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Great Canadian Books about Writing
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Great Canadian Books about Writing

By Angie Abdou
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Must-reads for anyone interested in pursuing the writing life.
Workbook

Workbook

Memos & Dispatches On Writing
edition:Paperback
also available: eBook

A fresh and provocative picture of what it means to create literature, this collection of Steven Heighton’s notes to himself as he writes peeks into the mind of an acclaimed author. The short pieces reveal Heighton’s pointed, cutting take on his own work and materialize the musings and meditations that come to him as he scribbles. Offering new perspectives and insights into the creative process, this wholly original book shows what lies outside the pages of the bestsellers written by this Ca …

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Excerpt

I am not bored at the moment, though it might be better if I were. Boredom might mean I was lagging and loafing my way slowly toward a fresh jag of creative work, creative excitement—a poem, a story, the opening lines of a novel, lines that might lead anywhere, into the expectant offing, off the edge of the storyboard into a sandbox as vast as the Sahara. (I chose writing because I saw no reason that adults should ever cease to play.) Instead I‘m expending another day as a compliant, efficient functionary—earnest secretary to my own little career. (If you’ll excuse me, another email just blipped into view. I’m going to have to click and skim over, so I can glean that small, fleeting fix of satisfaction that comes from purging the inbox. A sense of accomplishment!—the ensuing narcotic calm!—that deeply licit, Lutheran drug our time–ridden culture starts pushing on us in kindergarten, or even sooner.)

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I’m afraid that boredom, at least of a certain kind, may be disappearing from the world. And this potential truancy has me worried, partly for the sake of my daughter and her generation, but also—how unsurprising—for myself. Myself and other writers. I mean, the minute I get bored now I check my email. There’s often something new there—maybe something rewarding, a note from a friend, some news from my publisher. And if there’s nothing there, there’s the internet. For almost all of my writer friends it’s the same: like me, they constantly, casually lateralize into the digital realm. Some of them also have cable TV (I don’t), so if email, YouTube and other web excursions fail to gratify, they can surf a tsunami of channels. Or else play video games. Whatever. The issue here is screen media. The issue is that staring into space—in that musing, semi–bored state that can precede or help produce creative activity—is impossible when you keep interposing a screen between your seeing mind and the space beyond. The idea is to stare at nothing—to let nothingness permeate your field of vision, so the externally unstimulated mind revs down, begins to brood and muse and dream.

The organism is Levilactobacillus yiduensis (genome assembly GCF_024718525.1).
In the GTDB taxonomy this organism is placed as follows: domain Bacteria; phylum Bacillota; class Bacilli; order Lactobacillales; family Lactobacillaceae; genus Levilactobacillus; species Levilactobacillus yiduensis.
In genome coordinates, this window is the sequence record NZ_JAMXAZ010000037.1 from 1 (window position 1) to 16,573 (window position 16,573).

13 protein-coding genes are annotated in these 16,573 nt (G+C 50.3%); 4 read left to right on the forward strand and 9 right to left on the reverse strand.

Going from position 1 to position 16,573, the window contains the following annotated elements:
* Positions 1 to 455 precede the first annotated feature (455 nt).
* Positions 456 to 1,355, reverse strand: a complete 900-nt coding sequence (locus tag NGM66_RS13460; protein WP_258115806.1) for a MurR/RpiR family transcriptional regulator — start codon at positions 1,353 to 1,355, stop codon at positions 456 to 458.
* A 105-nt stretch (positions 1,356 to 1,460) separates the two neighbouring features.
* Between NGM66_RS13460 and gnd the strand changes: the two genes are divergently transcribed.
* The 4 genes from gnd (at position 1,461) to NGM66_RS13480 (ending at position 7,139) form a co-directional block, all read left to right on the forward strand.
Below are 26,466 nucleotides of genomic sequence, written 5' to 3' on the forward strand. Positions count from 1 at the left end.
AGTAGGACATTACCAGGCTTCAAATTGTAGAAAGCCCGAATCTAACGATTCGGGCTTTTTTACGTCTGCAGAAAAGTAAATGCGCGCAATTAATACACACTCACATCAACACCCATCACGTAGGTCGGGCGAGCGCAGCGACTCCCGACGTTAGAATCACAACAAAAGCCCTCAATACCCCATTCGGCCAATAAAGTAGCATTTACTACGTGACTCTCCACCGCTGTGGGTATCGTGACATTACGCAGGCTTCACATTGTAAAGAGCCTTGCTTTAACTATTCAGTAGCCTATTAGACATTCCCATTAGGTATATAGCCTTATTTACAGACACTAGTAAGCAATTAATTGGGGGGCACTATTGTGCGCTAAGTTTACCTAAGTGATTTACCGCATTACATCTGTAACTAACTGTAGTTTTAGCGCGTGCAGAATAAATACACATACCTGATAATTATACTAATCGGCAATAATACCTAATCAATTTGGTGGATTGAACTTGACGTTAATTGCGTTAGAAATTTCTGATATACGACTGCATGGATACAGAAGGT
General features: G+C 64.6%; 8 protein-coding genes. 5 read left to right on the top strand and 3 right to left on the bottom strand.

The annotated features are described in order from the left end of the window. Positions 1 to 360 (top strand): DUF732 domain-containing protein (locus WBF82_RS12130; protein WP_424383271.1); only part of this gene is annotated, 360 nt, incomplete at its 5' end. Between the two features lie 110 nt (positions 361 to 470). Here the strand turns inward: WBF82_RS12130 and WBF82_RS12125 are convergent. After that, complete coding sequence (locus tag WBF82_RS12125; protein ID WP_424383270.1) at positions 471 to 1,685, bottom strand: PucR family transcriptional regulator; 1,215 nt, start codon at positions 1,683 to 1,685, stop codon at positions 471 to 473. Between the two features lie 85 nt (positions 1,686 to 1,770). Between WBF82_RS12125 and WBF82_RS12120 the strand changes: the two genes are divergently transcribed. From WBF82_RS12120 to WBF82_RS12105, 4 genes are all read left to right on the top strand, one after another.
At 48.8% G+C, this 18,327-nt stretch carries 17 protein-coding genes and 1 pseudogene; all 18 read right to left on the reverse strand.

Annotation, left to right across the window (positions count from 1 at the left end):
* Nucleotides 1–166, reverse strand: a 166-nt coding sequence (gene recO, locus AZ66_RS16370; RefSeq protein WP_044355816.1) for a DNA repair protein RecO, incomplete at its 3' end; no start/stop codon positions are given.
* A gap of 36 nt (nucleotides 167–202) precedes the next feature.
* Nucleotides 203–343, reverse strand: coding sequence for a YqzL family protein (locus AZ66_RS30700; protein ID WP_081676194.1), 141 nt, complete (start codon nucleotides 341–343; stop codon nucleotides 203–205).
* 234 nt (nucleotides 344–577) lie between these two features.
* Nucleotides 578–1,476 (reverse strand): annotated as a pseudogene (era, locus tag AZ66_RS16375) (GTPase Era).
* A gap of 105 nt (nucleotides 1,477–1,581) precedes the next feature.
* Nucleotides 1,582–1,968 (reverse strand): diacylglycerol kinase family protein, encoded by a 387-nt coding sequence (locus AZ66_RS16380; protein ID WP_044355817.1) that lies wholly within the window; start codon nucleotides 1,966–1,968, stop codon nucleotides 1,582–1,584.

What a live screen presents is the opposite of nothing. The info and interactivity it proffers can be vital, instructive, entertaining, usefully subversive and other good things, but they also keep the mind in a state of hyperstimulation. All the neurological and anecdotal evidence backs up this claim.

The twenty–first century brain may be verging on the neural equivalent of adrenal collapse.

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Just as an hour of boredom—of being at loose ends and staring into space—can serve as precursor to a child’s next spate of creative work/play ("work, " I write, because a young child’s profession is to play), so an adult’s month of brooding can open into a year of purposeful creativity.

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Boredom is the laboratory where new enthusiasms ready themselves, beakers and test tubes bubbling quietly over Bunsen flames no larger than pilot lights, spectral figures in lab coats moving among them, speaking in hushed voices. Not one of these figures has the bored dreamer’s own face—the face the dreamer wears during the day.

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A Passion for Narrative

A Passion for Narrative

A Guide to Writing Fiction - Revised Edition
edition:Paperback

This book is not intended to persuade you to take up writing novels or short stories – “It’s going to be a lot of work,” Jack Hodgins warns. Nor will it tell you how to market your stories. But it will take you through the problems facing any fiction writer and show you how some of the best writers in English have solved them.

The chapters are clear and comprehensive: Finding Your Own Stories; One Good Sentence After Another – on the skills of writing well; Setting; Character – how to …

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Poets Talk

Poets Talk

Conversations with Robert Kroetsch, Daphne Marlatt, Erin Mouré, Dionne Brand, Marie Annharte Baker, Jeff Derksen, and Fred Wah
edition:Paperback
tagged : poetry

Seven poets of diverse region, gender, sexual orientation, race, and generation. Seven poets linked by experiment and opposition. Robert Kroetsch discusses postmodernism's history, Fred Wah talks about ethnic hybridity, and Dionne Brand muses on postcolonial struggle and community. Erin Mouré encourages "excessiveness" while Daphne Marlatt speaks of "salvaging". On writing, poetics, and culture, Marie Annharte Baker and Jeff Derksen share their personal perspectives and experiences. Poets Talk …

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